STEM comp goes ahead in Tas despite COVID-19


Thursday, 17 September, 2020


STEM comp goes ahead in Tas despite COVID-19

A seven-day, state-wide science and engineering competition has just begun in Hobart.

The annual Science and Engineering Challenge (SEC) is a national outreach program that aims to inspire young people to consider forging a career in either field.

Due to COVID-19, Tasmania is the only location in Australia to this year be hosting a live, in-person Science and Engineering Challenge event, which has attracted around 1350 Year 9 and 10 students.

State Coordinator Susie Haley, from the University of Tasmania’s College of Sciences and Engineering, said the pandemic had impacted the Challenge.

“It was amazing to see that so many schools and students were excited to participate this year; we were overwhelmed with interest. SEC wouldn’t have happened without the students’ passion for science,” she said.

“We’ve had to change how we do things this year to ensure students and volunteers stay safe, but the fact that we can still get together is a fantastic result for the community.”

Over seven days, 47 schools will compete in fun activities that try to solve real-world problems. Students will be challenged to create a cost-effective bionic hand, economically power up a pretend city and be the architects of apartment towers that can withstand an earthquake. Some will have the opportunity to design and build a model water turbine or a model hovercraft that is fast, manoeuvrable and has good hover height. Others will develop transport networks that link towns, design codes to send messages along fibre-optic rods or build a bridge to carry gold ingots across a ravine.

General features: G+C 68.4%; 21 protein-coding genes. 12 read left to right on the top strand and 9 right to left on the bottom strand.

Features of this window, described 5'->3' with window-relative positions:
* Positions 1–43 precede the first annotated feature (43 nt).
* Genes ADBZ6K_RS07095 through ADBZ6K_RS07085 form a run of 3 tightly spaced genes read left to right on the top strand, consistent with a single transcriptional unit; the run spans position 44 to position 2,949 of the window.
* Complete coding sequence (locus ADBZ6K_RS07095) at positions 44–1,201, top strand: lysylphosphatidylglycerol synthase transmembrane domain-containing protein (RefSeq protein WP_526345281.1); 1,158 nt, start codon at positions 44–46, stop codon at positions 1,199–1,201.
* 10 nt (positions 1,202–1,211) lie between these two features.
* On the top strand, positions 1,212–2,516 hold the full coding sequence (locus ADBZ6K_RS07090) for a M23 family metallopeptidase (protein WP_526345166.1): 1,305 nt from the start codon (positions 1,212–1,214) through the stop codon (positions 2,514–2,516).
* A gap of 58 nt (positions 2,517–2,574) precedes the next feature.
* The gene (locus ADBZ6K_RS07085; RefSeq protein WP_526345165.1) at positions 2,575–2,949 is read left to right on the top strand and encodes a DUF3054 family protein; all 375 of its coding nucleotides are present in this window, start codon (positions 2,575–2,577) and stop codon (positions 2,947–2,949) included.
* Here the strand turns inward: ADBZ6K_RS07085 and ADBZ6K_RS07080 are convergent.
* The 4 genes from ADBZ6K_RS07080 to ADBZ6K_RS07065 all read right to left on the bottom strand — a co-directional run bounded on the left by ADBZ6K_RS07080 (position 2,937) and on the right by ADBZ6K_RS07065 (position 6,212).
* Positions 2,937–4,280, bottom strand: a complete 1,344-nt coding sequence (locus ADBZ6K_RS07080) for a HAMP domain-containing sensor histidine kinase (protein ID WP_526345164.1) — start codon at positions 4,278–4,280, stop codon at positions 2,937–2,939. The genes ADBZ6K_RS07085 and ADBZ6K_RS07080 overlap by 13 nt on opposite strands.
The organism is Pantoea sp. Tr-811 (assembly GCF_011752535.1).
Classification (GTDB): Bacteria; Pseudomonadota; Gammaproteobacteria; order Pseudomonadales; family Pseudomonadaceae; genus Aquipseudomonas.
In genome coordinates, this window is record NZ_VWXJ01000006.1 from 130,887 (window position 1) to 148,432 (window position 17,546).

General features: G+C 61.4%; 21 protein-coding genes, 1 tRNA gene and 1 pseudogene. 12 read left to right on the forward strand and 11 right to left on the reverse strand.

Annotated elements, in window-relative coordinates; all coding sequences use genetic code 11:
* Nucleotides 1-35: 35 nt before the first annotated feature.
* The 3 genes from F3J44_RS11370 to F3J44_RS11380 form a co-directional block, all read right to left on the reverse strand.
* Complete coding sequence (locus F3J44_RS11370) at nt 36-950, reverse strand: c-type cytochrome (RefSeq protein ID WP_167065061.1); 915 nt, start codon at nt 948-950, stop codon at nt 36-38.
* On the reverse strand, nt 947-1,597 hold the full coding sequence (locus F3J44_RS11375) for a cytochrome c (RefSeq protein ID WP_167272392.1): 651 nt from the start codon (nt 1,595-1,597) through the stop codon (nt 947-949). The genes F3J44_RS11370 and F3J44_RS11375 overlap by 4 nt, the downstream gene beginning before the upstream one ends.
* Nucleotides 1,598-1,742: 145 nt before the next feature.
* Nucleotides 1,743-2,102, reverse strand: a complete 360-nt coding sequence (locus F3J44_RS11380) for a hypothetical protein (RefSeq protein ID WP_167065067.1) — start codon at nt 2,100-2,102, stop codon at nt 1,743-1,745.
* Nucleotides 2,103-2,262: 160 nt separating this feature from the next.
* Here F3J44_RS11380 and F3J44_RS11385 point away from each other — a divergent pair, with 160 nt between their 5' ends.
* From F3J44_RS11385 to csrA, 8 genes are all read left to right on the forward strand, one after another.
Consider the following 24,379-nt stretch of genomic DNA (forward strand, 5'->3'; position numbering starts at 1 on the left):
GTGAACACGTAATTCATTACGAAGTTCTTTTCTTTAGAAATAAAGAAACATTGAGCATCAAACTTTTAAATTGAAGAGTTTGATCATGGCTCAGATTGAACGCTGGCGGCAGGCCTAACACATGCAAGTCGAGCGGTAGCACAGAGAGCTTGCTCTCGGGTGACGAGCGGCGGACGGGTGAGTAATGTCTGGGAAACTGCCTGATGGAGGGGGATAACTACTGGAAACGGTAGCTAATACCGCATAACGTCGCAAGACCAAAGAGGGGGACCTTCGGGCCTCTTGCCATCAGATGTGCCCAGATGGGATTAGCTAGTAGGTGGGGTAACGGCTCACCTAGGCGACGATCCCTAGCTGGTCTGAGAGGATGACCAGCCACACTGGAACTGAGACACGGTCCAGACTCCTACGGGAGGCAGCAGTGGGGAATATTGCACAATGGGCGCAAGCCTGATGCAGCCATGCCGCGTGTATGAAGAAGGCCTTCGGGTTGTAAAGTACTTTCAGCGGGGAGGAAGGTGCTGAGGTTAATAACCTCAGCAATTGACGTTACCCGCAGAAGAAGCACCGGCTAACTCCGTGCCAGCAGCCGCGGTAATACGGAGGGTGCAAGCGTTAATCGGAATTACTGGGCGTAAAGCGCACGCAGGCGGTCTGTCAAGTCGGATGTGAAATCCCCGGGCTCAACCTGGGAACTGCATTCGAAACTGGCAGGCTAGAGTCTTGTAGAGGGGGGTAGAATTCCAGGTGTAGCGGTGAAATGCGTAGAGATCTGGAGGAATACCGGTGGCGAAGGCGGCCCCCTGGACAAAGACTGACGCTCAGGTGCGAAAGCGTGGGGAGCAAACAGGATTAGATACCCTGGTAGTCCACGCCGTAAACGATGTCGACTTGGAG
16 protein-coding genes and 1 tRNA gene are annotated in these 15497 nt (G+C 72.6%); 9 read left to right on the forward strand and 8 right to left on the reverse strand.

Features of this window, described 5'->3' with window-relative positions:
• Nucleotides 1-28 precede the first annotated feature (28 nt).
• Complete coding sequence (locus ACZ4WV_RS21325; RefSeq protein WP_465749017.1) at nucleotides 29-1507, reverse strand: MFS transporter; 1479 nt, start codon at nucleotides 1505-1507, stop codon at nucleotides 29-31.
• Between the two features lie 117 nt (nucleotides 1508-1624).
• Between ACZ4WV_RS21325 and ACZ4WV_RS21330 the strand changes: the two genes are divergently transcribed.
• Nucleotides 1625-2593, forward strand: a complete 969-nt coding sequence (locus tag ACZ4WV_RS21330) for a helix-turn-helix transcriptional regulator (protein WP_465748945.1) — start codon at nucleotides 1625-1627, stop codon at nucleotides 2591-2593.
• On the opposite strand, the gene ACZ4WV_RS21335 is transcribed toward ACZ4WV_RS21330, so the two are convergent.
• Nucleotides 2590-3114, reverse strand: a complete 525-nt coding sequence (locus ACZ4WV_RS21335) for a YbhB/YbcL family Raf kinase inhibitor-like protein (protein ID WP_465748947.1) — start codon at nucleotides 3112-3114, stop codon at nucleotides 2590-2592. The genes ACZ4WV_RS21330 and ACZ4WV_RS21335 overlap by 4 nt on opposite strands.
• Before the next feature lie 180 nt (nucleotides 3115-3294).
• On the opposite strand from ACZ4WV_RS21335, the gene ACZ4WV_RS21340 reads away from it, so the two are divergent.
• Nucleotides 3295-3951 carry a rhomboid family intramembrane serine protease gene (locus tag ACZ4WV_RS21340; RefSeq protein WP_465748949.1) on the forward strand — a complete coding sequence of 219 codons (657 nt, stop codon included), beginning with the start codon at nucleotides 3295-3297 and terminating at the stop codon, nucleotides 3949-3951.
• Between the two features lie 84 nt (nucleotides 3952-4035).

“The Science and Engineering Challenge aims to change students’ perceptions of these disciplines through team-based competitions,” Haley said.

Participation allows students to see that science and engineering involves creativity, innovation, problem-solving and teamwork. We hope to encourage students to consider a future career in science and engineering by choosing to study subjects such as maths, biology, physics and chemistry (the enabling sciences) in years 11 and 12.

“We’re lucky to have overwhelming support at these events in the form of volunteers and sponsors. Around 150 people will be giving up their time for the students, totalling 1700 hours. Many are Rotarians or STEM professionals.”

The Science and Engineering Challenge is presented by the University of Newcastle, in partnership with the University of Tasmania, the Tasmanian Government, TasWater and the Rotary Clubs of Tasmania. The SEC state and national finals have been cancelled in 2020.

Image credit: ©agsandrew/Dollar Photo Club

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